China’s recovery hits a soft patch

21 June 2021 • 3 mins read

  • China’s activity data in May remained robust compared to a year ago but exports, industrial production, fixed asset investment and retail sales all marginally missed expectations.
  • Exports remain buoyed by strong demand for China’s manufacturing goods as the global economy reopens while retail sales continue to rebound as China’s consumption recovers.
  • But industrial production was only stable and investment is slowing as local governments reduce support with the pandemic easing.
  • China’s V-shaped rebound has thus hit a soft patch. But we see firm exports, manufacturing and consumption and neutral monetary policy still enabling GDP to expand by 8.7% this year.

May’s growth in exports, industrial production, fixed asset investment and retail sales remain robust compared to a year ago at 27.9%, 8.8%, 15.4% and 12.4% respectively as the charts show.

Source: Bank of Singapore, Bloomberg

But the monthly data releases all marginally missed expectations, signaling China’s V-shaped rebound from the pandemic last year has hit a soft patch in the second quarter of this year.

On the plus side, strong foreign demand as the global economy reopens continues to buoy China’s exports and, in turn, spur manufacturing investment within China. Domestic consumption is also recovering as the pandemic wanes inside the country. May’s retail sales expanded by a solid 0.8%MoM.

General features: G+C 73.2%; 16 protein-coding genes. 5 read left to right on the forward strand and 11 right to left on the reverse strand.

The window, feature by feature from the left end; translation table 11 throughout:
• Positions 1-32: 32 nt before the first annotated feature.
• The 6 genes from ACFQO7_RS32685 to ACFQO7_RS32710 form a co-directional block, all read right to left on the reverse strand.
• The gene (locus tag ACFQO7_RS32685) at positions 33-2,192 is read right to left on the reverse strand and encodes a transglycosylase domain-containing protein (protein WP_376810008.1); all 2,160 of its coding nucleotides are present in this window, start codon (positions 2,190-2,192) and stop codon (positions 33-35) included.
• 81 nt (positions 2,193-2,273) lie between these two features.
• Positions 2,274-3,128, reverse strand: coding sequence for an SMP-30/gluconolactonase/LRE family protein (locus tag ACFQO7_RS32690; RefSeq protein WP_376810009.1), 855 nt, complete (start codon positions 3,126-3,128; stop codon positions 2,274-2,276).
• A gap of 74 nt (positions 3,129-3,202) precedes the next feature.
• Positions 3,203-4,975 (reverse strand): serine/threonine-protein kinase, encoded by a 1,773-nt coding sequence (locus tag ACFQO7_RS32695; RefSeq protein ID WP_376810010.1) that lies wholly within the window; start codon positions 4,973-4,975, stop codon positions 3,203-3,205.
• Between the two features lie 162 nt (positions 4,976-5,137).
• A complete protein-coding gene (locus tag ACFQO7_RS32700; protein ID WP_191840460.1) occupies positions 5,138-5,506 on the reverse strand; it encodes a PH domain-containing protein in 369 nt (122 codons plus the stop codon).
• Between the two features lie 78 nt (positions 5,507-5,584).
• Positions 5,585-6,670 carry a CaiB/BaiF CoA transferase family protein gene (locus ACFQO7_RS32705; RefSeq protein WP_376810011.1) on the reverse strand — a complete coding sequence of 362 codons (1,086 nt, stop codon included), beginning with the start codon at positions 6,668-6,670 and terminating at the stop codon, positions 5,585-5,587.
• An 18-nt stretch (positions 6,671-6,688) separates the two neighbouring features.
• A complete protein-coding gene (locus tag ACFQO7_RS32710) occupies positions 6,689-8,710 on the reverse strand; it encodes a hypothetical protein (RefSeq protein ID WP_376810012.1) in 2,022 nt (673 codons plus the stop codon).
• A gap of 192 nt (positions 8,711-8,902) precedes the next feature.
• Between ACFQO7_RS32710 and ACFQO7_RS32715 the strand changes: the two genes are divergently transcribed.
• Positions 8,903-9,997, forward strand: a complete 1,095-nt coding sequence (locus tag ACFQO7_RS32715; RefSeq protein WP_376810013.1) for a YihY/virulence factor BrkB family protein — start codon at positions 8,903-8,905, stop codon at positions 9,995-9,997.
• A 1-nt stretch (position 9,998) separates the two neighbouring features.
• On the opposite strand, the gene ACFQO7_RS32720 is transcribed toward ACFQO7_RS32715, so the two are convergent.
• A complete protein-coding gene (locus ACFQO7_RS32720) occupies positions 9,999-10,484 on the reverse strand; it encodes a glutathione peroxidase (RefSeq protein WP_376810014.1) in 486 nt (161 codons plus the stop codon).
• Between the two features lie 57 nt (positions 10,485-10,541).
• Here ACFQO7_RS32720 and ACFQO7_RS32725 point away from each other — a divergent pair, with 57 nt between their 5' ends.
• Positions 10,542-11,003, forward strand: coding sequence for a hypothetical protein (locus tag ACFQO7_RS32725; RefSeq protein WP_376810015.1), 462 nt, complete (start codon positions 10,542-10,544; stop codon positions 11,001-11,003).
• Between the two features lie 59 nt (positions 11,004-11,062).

Source: Bank of Singapore, Bloomberg

In contrast, industrial production rose by a slower 0.5%MoM in May, its same growth as April’s, while overall fixed asset investment only edged higher by 0.2%MoM last month. Property investment is slowing as the authorities tighten regulations. Moreover, infrastructure investment is weakening sharply as local governments borrow less to fund new projects. Local officials see the economy’s recovery from the pandemic requires reduced fiscal support this year compared to last year.

But China’s soft patch isn’t likely to turn in a broader slowdown. Instead, we see economic activity accelerating again, delivering strong full year GDP growth of 8.7% in 2021.

First, exports are likely to remain supported by strong external demand as foreign economies reopen. Second, manufacturing investment is set to stay robust given global demand. Third, consumption is likely to keep recovering as the pandemic eases. Last, May’s tame inflation of 1.3%YoY and May’s slower credit growth of 11.0%YoY will enable the People’s Bank of China to stabilize China’s debt-to-GDP ‘leverage ratio’ without having to lift interest rates. Local governments also have the quotas to borrow more in the second half of the year to fund new infrastructure spending if growth remains soft.

Thus, we expect neutral monetary policy, firm consumption and buoyant exports to let China’s economy still record strong growth for the whole of 2021 despite its current soft patch.

Sim Moh Siong
Commodity Strategist
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